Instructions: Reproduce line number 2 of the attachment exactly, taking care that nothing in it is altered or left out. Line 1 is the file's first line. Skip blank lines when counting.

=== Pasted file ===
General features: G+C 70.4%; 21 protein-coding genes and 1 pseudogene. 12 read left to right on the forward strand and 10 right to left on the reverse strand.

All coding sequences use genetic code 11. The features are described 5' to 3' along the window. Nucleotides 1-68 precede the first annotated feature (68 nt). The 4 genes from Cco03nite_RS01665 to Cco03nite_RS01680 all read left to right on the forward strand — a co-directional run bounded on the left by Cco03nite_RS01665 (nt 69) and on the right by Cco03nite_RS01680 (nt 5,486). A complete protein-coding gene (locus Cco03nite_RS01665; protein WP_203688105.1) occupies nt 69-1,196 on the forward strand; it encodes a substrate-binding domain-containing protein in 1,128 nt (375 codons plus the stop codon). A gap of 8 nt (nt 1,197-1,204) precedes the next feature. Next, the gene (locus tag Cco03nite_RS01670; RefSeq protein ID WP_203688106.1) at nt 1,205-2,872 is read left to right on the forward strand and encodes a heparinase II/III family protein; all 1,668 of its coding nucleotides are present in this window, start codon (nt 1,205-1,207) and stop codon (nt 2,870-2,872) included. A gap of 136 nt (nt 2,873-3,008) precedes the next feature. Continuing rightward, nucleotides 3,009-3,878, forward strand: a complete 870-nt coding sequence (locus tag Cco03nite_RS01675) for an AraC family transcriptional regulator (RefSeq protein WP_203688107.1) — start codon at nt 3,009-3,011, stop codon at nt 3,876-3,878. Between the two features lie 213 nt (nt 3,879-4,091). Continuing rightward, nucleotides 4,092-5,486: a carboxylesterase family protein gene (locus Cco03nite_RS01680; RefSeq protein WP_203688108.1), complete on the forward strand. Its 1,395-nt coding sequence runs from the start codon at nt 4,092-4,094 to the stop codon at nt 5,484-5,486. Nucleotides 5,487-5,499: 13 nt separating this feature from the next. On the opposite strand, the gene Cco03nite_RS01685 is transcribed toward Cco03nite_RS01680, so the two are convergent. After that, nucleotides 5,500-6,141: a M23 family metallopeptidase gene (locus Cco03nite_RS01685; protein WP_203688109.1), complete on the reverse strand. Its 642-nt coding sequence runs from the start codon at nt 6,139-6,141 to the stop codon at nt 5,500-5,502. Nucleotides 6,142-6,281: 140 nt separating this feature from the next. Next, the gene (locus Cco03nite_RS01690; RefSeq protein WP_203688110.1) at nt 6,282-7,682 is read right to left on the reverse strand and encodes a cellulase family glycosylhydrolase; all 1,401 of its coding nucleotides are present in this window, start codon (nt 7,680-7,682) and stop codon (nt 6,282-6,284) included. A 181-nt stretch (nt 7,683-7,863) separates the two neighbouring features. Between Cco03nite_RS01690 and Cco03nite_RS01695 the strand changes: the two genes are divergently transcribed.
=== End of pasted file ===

All coding sequences use genetic code 11. The features are described 5' to 3' along the window. Nucleotides 1-68 precede the first annotated feature (68 nt). The 4 genes from Cco03nite_RS01665 to Cco03nite_RS01680 all read left to right on the forward strand — a co-directional run bounded on the left by Cco03nite_RS01665 (nt 69) and on the right by Cco03nite_RS01680 (nt 5,486). A complete protein-coding gene (locus Cco03nite_RS01665; protein WP_203688105.1) occupies nt 69-1,196 on the forward strand; it encodes a substrate-binding domain-containing protein in 1,128 nt (375 codons plus the stop codon). A gap of 8 nt (nt 1,197-1,204) precedes the next feature. Next, the gene (locus tag Cco03nite_RS01670; RefSeq protein ID WP_203688106.1) at nt 1,205-2,872 is read left to right on the forward strand and encodes a heparinase II/III family protein; all 1,668 of its coding nucleotides are present in this window, start codon (nt 1,205-1,207) and stop codon (nt 2,870-2,872) included. A gap of 136 nt (nt 2,873-3,008) precedes the next feature. Continuing rightward, nucleotides 3,009-3,878, forward strand: a complete 870-nt coding sequence (locus tag Cco03nite_RS01675) for an AraC family transcriptional regulator (RefSeq protein WP_203688107.1) — start codon at nt 3,009-3,011, stop codon at nt 3,876-3,878. Between the two features lie 213 nt (nt 3,879-4,091). Continuing rightward, nucleotides 4,092-5,486: a carboxylesterase family protein gene (locus Cco03nite_RS01680; RefSeq protein WP_203688108.1), complete on the forward strand. Its 1,395-nt coding sequence runs from the start codon at nt 4,092-4,094 to the stop codon at nt 5,484-5,486. Nucleotides 5,487-5,499: 13 nt separating this feature from the next. On the opposite strand, the gene Cco03nite_RS01685 is transcribed toward Cco03nite_RS01680, so the two are convergent. After that, nucleotides 5,500-6,141: a M23 family metallopeptidase gene (locus Cco03nite_RS01685; protein WP_203688109.1), complete on the reverse strand. Its 642-nt coding sequence runs from the start codon at nt 6,139-6,141 to the stop codon at nt 5,500-5,502. Nucleotides 6,142-6,281: 140 nt separating this feature from the next. Next, the gene (locus Cco03nite_RS01690; RefSeq protein WP_203688110.1) at nt 6,282-7,682 is read right to left on the reverse strand and encodes a cellulase family glycosylhydrolase; all 1,401 of its coding nucleotides are present in this window, start codon (nt 7,680-7,682) and stop codon (nt 6,282-6,284) included. A 181-nt stretch (nt 7,683-7,863) separates the two neighbouring features. Between Cco03nite_RS01690 and Cco03nite_RS01695 the strand changes: the two genes are divergently transcribed.